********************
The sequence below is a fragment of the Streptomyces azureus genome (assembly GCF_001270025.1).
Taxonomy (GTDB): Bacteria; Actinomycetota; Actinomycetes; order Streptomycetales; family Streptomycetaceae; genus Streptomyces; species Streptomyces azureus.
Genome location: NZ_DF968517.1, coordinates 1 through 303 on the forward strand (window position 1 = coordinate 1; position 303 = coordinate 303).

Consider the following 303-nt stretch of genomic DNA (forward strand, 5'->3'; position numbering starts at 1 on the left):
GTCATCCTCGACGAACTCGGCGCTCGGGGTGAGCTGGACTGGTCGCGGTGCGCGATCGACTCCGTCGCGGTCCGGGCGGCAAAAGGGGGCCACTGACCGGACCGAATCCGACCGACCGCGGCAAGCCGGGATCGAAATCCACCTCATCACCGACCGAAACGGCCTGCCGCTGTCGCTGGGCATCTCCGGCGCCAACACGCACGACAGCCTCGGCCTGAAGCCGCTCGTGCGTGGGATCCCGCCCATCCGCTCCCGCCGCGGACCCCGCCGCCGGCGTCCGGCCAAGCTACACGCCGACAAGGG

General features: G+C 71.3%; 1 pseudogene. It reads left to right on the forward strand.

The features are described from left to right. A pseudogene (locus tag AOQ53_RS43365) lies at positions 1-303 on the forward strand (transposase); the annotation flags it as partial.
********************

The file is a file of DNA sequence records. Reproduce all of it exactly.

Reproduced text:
The sequence below is a fragment of the Streptomyces azureus genome (assembly GCF_001270025.1).
Taxonomy (GTDB): Bacteria; Actinomycetota; Actinomycetes; order Streptomycetales; family Streptomycetaceae; genus Streptomyces; species Streptomyces azureus.
Genome location: NZ_DF968517.1, coordinates 1 through 303 on the forward strand (window position 1 = coordinate 1; position 303 = coordinate 303).

Consider the following 303-nt stretch of genomic DNA (forward strand, 5'->3'; position numbering starts at 1 on the left):
GTCATCCTCGACGAACTCGGCGCTCGGGGTGAGCTGGACTGGTCGCGGTGCGCGATCGACTCCGTCGCGGTCCGGGCGGCAAAAGGGGGCCACTGACCGGACCGAATCCGACCGACCGCGGCAAGCCGGGATCGAAATCCACCTCATCACCGACCGAAACGGCCTGCCGCTGTCGCTGGGCATCTCCGGCGCCAACACGCACGACAGCCTCGGCCTGAAGCCGCTCGTGCGTGGGATCCCGCCCATCCGCTCCCGCCGCGGACCCCGCCGCCGGCGTCCGGCCAAGCTACACGCCGACAAGGG

General features: G+C 71.3%; 1 pseudogene. It reads left to right on the forward strand.

The features are described from left to right. A pseudogene (locus tag AOQ53_RS43365) lies at positions 1-303 on the forward strand (transposase); the annotation flags it as partial.